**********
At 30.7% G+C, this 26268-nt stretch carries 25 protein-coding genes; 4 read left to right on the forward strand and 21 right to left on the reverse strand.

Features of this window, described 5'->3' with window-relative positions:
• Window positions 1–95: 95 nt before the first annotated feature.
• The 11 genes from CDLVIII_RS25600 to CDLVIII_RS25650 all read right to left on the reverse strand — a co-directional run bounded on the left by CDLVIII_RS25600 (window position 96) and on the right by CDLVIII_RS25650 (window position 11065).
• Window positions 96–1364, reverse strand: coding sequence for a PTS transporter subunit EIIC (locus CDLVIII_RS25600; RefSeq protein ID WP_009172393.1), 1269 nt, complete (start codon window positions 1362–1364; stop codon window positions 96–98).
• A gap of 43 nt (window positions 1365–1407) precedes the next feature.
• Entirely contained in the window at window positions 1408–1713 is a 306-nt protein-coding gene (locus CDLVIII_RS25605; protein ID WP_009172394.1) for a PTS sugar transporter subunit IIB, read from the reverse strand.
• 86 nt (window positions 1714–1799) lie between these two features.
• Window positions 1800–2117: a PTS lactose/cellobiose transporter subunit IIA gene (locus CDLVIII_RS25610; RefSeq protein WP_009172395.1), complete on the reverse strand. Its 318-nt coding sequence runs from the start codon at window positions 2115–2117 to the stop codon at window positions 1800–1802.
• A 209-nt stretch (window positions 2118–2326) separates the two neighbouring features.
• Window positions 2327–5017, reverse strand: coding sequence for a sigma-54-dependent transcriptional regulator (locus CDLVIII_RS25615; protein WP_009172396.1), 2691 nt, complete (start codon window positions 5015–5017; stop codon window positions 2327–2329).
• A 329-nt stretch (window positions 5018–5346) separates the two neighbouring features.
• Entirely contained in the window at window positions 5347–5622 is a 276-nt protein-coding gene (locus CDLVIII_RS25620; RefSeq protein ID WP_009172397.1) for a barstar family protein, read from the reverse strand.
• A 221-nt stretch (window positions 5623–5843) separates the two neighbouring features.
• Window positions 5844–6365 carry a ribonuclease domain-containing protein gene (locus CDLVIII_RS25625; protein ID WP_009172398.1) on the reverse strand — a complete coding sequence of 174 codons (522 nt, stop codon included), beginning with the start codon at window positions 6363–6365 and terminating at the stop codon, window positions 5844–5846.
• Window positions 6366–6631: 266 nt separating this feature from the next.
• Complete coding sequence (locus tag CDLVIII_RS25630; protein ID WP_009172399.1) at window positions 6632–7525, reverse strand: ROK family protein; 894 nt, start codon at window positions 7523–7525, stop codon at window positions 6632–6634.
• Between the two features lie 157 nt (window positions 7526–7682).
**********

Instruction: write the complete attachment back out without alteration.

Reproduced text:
At 30.7% G+C, this 26268-nt stretch carries 25 protein-coding genes; 4 read left to right on the forward strand and 21 right to left on the reverse strand.

Features of this window, described 5'->3' with window-relative positions:
• Window positions 1–95: 95 nt before the first annotated feature.
• The 11 genes from CDLVIII_RS25600 to CDLVIII_RS25650 all read right to left on the reverse strand — a co-directional run bounded on the left by CDLVIII_RS25600 (window position 96) and on the right by CDLVIII_RS25650 (window position 11065).
• Window positions 96–1364, reverse strand: coding sequence for a PTS transporter subunit EIIC (locus CDLVIII_RS25600; RefSeq protein ID WP_009172393.1), 1269 nt, complete (start codon window positions 1362–1364; stop codon window positions 96–98).
• A gap of 43 nt (window positions 1365–1407) precedes the next feature.
• Entirely contained in the window at window positions 1408–1713 is a 306-nt protein-coding gene (locus CDLVIII_RS25605; protein ID WP_009172394.1) for a PTS sugar transporter subunit IIB, read from the reverse strand.
• 86 nt (window positions 1714–1799) lie between these two features.
• Window positions 1800–2117: a PTS lactose/cellobiose transporter subunit IIA gene (locus CDLVIII_RS25610; RefSeq protein WP_009172395.1), complete on the reverse strand. Its 318-nt coding sequence runs from the start codon at window positions 2115–2117 to the stop codon at window positions 1800–1802.
• A 209-nt stretch (window positions 2118–2326) separates the two neighbouring features.
• Window positions 2327–5017, reverse strand: coding sequence for a sigma-54-dependent transcriptional regulator (locus CDLVIII_RS25615; protein WP_009172396.1), 2691 nt, complete (start codon window positions 5015–5017; stop codon window positions 2327–2329).
• A 329-nt stretch (window positions 5018–5346) separates the two neighbouring features.
• Entirely contained in the window at window positions 5347–5622 is a 276-nt protein-coding gene (locus CDLVIII_RS25620; RefSeq protein ID WP_009172397.1) for a barstar family protein, read from the reverse strand.
• A 221-nt stretch (window positions 5623–5843) separates the two neighbouring features.
• Window positions 5844–6365 carry a ribonuclease domain-containing protein gene (locus CDLVIII_RS25625; protein ID WP_009172398.1) on the reverse strand — a complete coding sequence of 174 codons (522 nt, stop codon included), beginning with the start codon at window positions 6363–6365 and terminating at the stop codon, window positions 5844–5846.
• Window positions 6366–6631: 266 nt separating this feature from the next.
• Complete coding sequence (locus tag CDLVIII_RS25630; protein ID WP_009172399.1) at window positions 6632–7525, reverse strand: ROK family protein; 894 nt, start codon at window positions 7523–7525, stop codon at window positions 6632–6634.
• Between the two features lie 157 nt (window positions 7526–7682).